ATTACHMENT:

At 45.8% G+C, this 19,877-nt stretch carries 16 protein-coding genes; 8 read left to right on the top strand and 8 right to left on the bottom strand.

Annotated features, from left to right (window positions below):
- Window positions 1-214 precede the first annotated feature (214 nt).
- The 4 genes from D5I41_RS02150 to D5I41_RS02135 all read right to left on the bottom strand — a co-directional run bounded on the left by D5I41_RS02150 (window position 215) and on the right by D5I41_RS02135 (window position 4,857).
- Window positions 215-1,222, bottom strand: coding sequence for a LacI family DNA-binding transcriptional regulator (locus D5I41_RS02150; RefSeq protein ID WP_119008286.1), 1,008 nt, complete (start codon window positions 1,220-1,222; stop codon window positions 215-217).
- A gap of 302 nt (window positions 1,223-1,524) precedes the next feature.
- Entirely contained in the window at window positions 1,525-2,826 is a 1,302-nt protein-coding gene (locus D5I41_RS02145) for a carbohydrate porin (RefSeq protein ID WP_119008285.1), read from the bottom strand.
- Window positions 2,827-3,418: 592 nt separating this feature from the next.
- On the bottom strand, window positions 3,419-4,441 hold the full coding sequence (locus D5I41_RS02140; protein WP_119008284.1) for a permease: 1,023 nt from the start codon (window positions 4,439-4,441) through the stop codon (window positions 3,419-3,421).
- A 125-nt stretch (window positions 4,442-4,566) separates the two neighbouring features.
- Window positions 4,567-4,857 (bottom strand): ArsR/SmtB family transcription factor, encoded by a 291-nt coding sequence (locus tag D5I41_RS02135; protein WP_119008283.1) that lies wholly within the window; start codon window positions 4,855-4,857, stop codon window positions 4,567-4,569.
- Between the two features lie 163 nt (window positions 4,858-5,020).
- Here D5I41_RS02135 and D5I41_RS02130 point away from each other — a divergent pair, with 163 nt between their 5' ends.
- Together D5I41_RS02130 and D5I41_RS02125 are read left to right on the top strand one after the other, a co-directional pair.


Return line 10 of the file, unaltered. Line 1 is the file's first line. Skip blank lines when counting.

- A 125-nt stretch (window positions 4,442-4,566) separates the two neighbouring features.